US District Court • Southern District of New York

Mediation/ADR


Who Are The Mediators?

What Are The Advantages Of Mediation?

Who Are The Mediators?

Mediation conferences are conducted by Court appointed mediators who are certified by the Chief Judge or the Judicial Officer appointed by the Chief Judge, pursuant to Local Rule 83.9.

What Are The Advantages Of Mediation?


Advantages for the Parties:

  • The mediator is provided by the Court without cost to the parties.
  • Successful mediation reduces the risk of an unfavorable outcome at trial.
  • Avoids the expense of additional pretrial discovery, trial preparation and a trial.
  • Allows the party to bargain through counsel and to structure an agreement that contains important elements, in exchange for other elements which are less important. The court or a jury would make a decision without knowledge of or regard for these key elements.
  • Each side gets to see the other's best offer, and the parties can decide to take it or litigate.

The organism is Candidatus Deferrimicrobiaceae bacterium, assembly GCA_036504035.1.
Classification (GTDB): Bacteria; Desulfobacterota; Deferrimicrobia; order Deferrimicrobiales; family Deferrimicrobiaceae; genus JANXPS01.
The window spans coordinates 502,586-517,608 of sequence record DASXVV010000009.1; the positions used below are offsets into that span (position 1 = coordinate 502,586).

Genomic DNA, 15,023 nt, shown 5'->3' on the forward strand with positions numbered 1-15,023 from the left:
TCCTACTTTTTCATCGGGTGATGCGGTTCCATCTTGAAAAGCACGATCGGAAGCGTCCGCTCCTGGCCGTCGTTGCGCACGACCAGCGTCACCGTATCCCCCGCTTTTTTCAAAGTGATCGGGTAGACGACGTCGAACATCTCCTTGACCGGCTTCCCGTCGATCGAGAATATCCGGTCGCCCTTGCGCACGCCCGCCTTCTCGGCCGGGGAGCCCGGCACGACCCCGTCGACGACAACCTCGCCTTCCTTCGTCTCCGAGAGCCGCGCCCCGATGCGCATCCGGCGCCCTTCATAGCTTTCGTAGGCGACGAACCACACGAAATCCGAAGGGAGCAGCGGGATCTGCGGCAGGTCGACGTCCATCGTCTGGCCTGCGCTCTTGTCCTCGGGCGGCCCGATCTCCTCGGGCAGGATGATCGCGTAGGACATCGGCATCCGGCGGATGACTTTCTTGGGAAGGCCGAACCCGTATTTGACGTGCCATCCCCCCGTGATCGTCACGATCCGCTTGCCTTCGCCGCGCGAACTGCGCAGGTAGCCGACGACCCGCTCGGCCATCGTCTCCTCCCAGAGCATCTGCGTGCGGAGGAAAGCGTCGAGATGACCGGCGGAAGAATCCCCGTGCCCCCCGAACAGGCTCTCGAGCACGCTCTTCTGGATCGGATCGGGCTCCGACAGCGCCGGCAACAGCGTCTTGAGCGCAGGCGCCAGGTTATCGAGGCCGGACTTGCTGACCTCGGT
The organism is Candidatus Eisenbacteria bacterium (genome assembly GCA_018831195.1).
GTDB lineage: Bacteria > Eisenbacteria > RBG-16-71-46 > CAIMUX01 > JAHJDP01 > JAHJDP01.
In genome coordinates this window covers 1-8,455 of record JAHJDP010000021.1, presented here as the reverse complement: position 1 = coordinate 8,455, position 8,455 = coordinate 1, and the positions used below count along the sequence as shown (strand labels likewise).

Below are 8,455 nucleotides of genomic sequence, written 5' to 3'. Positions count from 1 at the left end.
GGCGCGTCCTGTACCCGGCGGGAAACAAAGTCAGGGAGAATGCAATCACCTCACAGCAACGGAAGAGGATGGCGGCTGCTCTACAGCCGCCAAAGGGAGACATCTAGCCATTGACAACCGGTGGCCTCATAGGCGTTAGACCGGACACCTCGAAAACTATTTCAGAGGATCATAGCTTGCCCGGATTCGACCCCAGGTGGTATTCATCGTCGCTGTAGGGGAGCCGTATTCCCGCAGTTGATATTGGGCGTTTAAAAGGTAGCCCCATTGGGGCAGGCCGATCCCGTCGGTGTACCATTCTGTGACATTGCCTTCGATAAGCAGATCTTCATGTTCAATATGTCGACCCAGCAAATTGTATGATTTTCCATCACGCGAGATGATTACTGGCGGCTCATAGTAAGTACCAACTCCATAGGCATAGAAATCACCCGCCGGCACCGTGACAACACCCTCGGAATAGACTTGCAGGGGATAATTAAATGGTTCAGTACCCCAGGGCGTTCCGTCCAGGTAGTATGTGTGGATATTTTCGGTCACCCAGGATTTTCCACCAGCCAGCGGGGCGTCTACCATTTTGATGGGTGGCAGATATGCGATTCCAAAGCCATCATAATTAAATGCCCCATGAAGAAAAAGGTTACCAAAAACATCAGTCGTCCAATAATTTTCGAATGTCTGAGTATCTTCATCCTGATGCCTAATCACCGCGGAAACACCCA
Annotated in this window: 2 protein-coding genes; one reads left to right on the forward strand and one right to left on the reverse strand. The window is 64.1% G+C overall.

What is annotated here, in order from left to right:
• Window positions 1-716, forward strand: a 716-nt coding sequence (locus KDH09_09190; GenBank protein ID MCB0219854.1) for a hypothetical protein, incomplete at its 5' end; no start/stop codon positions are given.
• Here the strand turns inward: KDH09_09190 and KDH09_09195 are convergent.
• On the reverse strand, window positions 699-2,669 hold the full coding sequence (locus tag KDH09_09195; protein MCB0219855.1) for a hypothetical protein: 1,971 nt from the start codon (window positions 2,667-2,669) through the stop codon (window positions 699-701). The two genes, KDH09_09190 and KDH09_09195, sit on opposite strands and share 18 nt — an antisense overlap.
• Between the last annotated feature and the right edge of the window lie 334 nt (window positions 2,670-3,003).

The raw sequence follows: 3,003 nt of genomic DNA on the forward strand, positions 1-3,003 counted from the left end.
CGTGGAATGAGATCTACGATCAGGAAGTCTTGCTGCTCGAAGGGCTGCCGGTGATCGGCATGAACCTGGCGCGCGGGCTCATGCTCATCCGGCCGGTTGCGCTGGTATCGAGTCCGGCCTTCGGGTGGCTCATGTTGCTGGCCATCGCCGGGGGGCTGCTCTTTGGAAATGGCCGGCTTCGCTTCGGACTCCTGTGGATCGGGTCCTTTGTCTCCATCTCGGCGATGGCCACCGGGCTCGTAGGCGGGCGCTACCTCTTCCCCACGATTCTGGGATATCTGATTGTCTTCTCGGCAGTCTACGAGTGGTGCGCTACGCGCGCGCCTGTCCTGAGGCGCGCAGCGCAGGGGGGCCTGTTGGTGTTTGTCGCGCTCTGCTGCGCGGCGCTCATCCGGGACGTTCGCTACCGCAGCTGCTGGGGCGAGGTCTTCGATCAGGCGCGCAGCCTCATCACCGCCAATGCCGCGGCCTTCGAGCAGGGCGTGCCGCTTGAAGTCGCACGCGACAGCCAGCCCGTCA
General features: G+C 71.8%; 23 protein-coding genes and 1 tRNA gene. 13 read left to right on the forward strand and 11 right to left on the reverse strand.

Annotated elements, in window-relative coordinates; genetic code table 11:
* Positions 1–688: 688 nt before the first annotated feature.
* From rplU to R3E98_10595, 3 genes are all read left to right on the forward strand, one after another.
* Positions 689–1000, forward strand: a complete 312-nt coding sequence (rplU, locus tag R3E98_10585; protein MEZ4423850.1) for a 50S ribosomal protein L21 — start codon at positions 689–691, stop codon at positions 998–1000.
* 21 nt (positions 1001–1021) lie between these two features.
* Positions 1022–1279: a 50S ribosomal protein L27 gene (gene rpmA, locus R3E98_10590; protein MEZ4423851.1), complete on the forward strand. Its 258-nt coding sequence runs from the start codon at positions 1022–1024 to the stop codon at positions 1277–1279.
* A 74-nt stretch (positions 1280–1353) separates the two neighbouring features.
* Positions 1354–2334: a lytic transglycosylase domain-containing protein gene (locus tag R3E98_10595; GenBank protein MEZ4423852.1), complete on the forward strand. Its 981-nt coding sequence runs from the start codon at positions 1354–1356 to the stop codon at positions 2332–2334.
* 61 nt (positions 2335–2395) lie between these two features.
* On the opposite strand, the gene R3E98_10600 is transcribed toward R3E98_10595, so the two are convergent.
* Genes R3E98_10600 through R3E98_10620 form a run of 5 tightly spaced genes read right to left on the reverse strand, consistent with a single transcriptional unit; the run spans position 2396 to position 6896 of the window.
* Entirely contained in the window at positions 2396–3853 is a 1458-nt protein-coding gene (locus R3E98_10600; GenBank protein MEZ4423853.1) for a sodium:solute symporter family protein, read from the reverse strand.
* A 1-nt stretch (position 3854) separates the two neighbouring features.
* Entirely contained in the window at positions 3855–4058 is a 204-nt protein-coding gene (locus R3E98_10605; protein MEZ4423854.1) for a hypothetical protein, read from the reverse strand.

• Provides an opportunity to explore a range of solutions that may be outside the scope of the litigation.

Advantages for the Attorneys:

  • Negotiated agreements reduce the risk of an unfavorable outcome at trial.
  • The mediator, as a disinterested third party, can effectively facilitate negotiation in good faith.
  • Accomplishes the goals of the client without a disproportionate expenditure of attorney's fees.
  • Allows for more effective use of the attorney's time.
  • Client satisfaction.
  • Prevents negotiation distraction during trial process.

Advantages for the Court:

  • Resolves the case without the further expenditure of judicial resources.
  • If the dispute is resolved early and not on the eve of trial, it allows the Court to schedule other cases in the allotted time.
  • Voluntary settlements usually do not require post-trial enforcement proceedings.